The Tenacity of Unreasonable Beliefs: Fundamentalism and the Fear of Truth by Solomon Schimmel. Oxford University Press, Oxford, 2008; 282 pages, ISBN 978-0-19-518826-4, hardback, $29.95.
This academic study of the psychology of religion examines why and by what psychological means fundamentalists maintain beliefs that have been thoroughly contradicted by modern scholarship and science. Fundamentalist Jews, Christians, and Muslims are the case studies, with a chapter devoted to how each upholds and promotes the divine authorship and inerrancy of scripture despite overwhelming scholarly and scientific evidence to the contrary. The author introduces his theme with a chapter explaining how he was raised an Orthodox Jew and as a teenager and young man was a devout fundamentalist. Despite no longer accepting Orthodox teachings or assumptions, he maintains much fondness for that community and way of life, and he understands why people value such comforting sense of familial and cultural community, as well as rites and beliefs which give them a feeling of purpose, meaning, and continuity in their lives. Other chapters analyze the forces that lead people to defend doctrines that support a world view and way of life that is very dear to them, more significant than truth, logic, or intellectual consistency.
In explaining the tenacity of unreasonable beliefs, he makes this interesting and sobering statement:
Many people live their lives without any strong interest in ascertaining philosophical, theological, political, historical, or scientific truths. They can lead meaningful, productive, and enjoyable lives in their blissful ignorance. Among fundamentalist Jews and Muslims, there are some who simply don't care much about the "truth" of TMS [Torah revealed on Mt. Sinai] or of KFA [Koran from Allah]. They simply accept it as part of their socialization experiences, but it is not a prime motivator in the way they lead their life. This attitude might characterize the majority of religious believers in all religions, and the majority of people in general.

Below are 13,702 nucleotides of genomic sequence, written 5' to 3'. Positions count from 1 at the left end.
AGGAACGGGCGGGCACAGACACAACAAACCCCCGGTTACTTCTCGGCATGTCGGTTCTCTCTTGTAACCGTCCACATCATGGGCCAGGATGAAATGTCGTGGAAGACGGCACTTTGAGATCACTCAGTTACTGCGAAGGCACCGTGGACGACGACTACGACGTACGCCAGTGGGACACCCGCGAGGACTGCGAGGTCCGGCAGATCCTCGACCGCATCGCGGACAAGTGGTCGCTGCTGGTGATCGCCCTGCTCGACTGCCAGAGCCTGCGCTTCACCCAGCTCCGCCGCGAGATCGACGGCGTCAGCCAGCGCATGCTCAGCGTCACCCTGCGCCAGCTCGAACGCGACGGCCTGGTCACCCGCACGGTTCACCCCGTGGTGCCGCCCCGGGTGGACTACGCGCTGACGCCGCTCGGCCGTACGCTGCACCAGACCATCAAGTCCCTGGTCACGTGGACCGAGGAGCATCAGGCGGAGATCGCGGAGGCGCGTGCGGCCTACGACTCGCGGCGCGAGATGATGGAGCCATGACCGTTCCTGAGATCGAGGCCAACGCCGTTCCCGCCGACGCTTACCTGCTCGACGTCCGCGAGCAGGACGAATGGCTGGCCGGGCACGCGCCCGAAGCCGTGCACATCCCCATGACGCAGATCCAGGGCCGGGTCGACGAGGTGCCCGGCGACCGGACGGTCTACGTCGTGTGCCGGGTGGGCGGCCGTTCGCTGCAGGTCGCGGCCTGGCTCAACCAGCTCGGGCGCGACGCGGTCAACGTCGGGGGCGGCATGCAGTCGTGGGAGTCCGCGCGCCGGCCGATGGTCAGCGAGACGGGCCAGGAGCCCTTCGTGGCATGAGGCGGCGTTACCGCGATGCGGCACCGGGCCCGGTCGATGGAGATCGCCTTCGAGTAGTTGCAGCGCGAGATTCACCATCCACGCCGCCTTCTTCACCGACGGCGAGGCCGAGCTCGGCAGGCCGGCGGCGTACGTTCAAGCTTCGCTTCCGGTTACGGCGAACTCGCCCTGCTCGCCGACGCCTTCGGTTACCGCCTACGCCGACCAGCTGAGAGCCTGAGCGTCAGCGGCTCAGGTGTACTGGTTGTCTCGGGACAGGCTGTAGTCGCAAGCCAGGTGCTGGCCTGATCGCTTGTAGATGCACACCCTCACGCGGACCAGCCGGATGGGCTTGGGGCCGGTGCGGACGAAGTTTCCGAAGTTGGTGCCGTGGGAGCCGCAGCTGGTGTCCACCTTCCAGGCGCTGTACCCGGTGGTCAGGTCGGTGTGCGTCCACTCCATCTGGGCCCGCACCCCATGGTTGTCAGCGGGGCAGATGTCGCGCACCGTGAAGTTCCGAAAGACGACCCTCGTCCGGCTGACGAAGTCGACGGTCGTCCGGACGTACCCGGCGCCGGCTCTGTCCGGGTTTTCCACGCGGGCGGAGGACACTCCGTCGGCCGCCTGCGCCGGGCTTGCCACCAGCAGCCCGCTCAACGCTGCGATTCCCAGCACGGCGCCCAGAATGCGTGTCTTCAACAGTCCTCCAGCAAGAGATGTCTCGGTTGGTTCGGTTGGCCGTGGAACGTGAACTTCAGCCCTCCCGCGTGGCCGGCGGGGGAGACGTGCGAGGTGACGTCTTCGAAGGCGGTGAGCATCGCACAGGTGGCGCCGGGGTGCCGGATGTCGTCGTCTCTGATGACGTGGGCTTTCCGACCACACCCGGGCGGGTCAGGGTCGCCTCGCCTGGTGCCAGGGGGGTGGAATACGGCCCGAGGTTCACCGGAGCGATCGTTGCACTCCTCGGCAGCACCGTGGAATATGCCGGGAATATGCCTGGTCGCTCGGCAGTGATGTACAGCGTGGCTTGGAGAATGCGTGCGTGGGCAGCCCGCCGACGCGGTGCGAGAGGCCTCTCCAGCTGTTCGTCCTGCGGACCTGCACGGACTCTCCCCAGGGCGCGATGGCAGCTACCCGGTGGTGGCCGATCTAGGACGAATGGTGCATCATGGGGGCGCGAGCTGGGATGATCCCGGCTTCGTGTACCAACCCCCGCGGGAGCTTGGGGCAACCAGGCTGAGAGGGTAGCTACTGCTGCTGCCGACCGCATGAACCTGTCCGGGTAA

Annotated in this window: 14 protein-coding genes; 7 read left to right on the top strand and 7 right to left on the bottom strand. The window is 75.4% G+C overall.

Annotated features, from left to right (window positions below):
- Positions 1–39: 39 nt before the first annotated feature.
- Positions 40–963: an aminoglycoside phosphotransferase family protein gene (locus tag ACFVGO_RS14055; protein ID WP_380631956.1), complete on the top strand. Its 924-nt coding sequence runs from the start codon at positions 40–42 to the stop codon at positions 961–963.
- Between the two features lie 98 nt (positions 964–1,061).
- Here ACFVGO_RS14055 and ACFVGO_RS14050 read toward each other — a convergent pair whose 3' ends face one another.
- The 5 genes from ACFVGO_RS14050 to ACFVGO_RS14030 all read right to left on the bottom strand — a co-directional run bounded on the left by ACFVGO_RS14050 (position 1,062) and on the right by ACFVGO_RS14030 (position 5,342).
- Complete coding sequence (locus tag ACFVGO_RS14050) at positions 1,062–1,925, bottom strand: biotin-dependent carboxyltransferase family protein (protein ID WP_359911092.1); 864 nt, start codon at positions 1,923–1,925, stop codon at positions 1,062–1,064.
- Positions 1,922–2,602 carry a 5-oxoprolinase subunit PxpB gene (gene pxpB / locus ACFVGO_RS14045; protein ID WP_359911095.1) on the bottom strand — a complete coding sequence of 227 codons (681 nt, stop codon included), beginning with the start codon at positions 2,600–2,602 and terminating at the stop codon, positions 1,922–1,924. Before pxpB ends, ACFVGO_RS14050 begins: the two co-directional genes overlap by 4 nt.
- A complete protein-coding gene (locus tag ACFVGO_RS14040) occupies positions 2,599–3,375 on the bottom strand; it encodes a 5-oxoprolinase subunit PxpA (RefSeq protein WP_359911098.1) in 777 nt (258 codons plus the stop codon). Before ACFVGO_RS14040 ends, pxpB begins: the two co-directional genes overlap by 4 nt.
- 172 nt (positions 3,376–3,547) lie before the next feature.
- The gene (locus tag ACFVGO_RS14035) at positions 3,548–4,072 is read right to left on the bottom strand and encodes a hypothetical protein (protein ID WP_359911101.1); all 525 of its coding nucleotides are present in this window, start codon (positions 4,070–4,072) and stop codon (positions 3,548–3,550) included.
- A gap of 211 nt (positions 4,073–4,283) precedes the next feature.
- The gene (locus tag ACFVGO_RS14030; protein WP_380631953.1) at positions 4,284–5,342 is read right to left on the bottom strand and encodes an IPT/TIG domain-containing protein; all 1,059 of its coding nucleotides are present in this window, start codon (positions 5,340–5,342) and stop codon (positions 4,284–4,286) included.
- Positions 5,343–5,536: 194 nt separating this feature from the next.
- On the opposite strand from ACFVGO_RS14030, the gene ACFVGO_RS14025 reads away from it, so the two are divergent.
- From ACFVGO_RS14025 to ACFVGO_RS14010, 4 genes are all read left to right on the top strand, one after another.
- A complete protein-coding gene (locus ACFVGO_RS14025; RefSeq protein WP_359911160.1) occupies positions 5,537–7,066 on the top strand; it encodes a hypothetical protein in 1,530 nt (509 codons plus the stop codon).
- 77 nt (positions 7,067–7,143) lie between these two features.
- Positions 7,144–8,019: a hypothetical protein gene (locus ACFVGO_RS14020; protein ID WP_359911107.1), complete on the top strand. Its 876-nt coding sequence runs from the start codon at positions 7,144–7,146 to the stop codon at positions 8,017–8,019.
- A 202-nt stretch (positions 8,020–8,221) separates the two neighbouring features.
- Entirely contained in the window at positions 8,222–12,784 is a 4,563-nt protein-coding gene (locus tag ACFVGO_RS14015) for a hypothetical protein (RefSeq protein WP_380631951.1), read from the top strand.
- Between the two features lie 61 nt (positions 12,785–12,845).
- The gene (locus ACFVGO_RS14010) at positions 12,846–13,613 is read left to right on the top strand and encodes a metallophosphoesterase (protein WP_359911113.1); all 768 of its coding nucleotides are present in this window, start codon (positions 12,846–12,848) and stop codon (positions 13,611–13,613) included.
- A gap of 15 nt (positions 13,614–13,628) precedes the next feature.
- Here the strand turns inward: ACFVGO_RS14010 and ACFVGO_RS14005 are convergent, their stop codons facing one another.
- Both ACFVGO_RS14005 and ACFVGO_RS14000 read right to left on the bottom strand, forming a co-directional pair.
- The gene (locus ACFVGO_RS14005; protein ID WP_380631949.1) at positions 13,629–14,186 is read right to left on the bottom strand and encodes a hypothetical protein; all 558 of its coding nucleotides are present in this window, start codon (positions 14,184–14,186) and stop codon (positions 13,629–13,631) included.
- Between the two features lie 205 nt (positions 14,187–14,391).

Academics and religious and intellectual leaders who are supposed to specialize in "truth seeking" and "truth teaching" tend to unreasonably project their strong interest in "truth" onto others.
Moreover, . . . the scientific method for ascertaining "truth" is far from natural to the human mind. Indeed, if it were natural, one would have expected it to emerge thousands of years ago rather than just a few centuries ago. Often the "explanations" of physical phenomena provided by religions have seemed more plausible to the average person's cognitive apparatus than have scientific ones, which are often counterintuitive. This has been the case even though the religious explanations have almost invariably been proven wrong with the advance of science. This is similar to religious versus scholarly explanations for the origin of sacred scriptures. -- pp. 194-5
Though somewhat plodding in style, this very earnest and open book gives much food for thought on why people accept any type of belief or authority, and what they seek from the religious and philosophical systems they adopt and cling to. – Sally Dougherty (March 2009)